EnergyEnergy is irreducible, indivisible and has a definable pattern. Energy is the continuous interaction between a person with the environment. Each individual has their own degree, identity and intensity of interaction with the environment. The combined energy between individual and environment is inseparable and integrated completely.
OpennessBoth human and environmental systems are open. This also implies that the systems exchange energy continuously and remain open--always. Change affects both systems mutually. People today are different then they had been the day before and can never return to the person they were. Humans do not adapt to their environment but are integral with the environment.
PandimensionalityHuman beings have unique properties that enable them to be irreducible and indivisible. Though we live in a three-dimensional world we are aware of other dimensions that affect our lives. A three-dimensional world fails to take into account the concept of time. Rogers coined the term pandimensionality to describe a reality without any spatial or time restraints. This better describes a reality without linear, spatial or temporal restraints.
PatternHuman energy can be differentiated from environmental energy by its pattern. Patterns cannot be seen but manifestations of the pattern can be observable. Human patterns can be described as a single weave that is dynamic, unpredictable, creative and continuous. An analogy would be a kaleidoscope. As the kaleidoscope is rotated (simulating time) each piece of colored glass falls in an unpredictable manner, with the collection of pieces creating a unique form with equally unique color distribution. There is some order in the turning of the kaleidoscope but the changes of pattern are never predictable or the same. Human patterns are also unpredictable within a degree of order. Each human perceives and interacts with their environment with a different degree of energy.
Principles of HomeodynamicsThe principles of homeodynamics postulate a way of perceiving unitary man. Change in the life process in man are predicted to be inseparable from environmental changes and to reflect the mutual and simultaneous interaction between the two at any point space-time. Changes are irreversible, nonrepeatable. They are rhythmical in nature and evidence growing complexity of pattern and organization. Change proceeds by the continuous repatterning of both man and environment by resonating waves. Evidence of conditions under which these principles hold arises out of examination of the real world. Investigations of a range of phenomena are necessary to provide the substantive data which can further the translation of these principles into practical application. Scientific research in nursing is beginning to underwrite the moving boundaries of nursing advances. Maintenance and promotion of health, disease prevention, diagnosis, intervention, and rehabilitation-nursing's goals-take on added dimensions as theoretical knowledge provides new direction to practice. Principles of Homeodynamics derive from the abstract system and postulate the nature of change. The principles are listed as follows:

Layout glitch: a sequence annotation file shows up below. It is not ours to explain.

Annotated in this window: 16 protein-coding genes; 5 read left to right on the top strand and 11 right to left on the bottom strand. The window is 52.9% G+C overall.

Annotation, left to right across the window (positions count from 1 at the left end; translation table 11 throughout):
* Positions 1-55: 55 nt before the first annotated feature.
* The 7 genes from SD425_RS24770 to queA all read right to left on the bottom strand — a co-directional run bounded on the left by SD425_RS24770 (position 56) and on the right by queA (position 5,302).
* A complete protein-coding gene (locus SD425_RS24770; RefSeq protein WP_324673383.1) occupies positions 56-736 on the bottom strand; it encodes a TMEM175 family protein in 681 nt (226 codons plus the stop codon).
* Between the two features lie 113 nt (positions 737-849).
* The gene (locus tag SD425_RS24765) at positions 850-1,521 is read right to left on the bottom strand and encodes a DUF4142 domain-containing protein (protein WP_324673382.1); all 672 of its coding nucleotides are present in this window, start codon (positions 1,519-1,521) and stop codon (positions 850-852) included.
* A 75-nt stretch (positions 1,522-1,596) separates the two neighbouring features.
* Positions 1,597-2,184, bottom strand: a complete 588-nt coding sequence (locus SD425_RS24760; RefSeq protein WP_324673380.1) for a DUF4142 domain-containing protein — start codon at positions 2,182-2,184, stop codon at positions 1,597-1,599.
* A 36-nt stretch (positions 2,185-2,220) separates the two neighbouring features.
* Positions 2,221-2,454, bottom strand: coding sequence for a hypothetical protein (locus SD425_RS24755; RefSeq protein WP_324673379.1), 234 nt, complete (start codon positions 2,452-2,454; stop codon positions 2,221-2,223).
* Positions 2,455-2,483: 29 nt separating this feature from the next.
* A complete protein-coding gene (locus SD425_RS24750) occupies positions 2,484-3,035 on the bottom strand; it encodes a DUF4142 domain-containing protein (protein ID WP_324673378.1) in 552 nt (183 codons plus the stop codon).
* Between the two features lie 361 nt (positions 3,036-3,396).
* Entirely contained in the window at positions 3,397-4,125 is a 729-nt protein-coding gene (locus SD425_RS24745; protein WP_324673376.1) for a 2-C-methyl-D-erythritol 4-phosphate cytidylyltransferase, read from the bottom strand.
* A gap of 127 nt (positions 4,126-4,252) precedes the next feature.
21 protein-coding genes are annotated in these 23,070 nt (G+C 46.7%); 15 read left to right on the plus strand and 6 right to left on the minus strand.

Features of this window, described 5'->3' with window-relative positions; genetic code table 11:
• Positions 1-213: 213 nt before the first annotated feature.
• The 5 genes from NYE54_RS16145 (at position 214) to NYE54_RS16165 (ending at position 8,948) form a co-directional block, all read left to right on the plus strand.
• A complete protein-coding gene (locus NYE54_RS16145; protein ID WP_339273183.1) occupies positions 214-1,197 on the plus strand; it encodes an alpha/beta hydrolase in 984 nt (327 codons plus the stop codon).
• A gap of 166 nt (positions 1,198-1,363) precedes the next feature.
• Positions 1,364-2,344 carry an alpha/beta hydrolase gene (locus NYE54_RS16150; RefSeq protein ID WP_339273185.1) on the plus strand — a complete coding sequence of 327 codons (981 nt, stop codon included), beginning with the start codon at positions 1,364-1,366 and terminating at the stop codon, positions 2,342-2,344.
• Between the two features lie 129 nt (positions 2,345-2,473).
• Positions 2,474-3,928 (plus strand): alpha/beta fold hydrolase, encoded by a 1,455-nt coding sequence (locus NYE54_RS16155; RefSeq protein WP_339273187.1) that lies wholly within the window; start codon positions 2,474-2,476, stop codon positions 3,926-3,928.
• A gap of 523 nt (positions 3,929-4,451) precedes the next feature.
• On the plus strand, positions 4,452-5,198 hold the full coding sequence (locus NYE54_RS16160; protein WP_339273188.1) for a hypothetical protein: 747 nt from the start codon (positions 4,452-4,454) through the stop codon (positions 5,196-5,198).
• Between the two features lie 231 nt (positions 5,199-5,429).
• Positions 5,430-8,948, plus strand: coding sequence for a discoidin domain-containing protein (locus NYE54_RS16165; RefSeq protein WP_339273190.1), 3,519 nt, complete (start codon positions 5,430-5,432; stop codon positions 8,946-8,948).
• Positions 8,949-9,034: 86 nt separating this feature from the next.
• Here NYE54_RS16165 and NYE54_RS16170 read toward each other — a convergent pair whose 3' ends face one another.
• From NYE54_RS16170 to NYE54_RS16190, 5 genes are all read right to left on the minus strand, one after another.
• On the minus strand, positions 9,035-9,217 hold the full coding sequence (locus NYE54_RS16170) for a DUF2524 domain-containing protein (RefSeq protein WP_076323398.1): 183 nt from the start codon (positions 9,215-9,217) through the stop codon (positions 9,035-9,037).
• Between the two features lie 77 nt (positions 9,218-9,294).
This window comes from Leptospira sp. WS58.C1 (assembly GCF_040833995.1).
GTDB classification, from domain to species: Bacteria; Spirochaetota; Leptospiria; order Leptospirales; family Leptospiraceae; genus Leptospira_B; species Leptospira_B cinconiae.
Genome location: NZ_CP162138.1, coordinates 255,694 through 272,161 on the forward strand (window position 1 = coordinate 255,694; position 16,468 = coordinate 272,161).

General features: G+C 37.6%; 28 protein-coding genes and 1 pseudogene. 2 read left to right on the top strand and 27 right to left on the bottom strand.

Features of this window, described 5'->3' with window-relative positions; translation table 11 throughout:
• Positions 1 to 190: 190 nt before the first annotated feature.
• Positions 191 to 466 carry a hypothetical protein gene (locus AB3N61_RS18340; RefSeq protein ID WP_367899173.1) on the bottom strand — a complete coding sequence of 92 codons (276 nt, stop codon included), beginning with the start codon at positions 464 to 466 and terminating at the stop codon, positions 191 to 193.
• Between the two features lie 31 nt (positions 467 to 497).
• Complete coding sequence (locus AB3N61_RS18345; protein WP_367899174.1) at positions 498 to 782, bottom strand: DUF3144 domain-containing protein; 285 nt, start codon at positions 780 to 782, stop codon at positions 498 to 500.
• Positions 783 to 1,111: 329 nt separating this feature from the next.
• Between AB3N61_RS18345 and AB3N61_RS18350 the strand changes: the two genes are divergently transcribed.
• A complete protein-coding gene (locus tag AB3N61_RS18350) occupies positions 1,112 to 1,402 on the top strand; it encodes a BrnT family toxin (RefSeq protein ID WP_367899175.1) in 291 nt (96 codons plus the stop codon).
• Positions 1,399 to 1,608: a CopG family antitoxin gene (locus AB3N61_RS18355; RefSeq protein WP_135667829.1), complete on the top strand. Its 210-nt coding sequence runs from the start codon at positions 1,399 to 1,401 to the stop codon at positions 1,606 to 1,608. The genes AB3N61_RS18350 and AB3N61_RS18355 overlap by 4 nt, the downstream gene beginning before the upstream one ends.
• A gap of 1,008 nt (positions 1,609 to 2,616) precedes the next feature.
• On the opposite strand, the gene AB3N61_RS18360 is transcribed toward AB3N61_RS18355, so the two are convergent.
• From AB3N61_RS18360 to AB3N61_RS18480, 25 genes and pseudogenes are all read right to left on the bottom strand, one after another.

Principle of Resonancy
The continuous change from lower to higher frequency wave patterns in human and environmental fields.
Principle of Helicy
The continuous innovative, unpredictable, increasing diversity of human and environmental field patterns.
Principle of Integrality
The continuous mutual human field and environmental field process.Source: The text above was formerly available at Washburn University School of Nursing -- http://www.wuacc.edu/sonu/rogers1.htm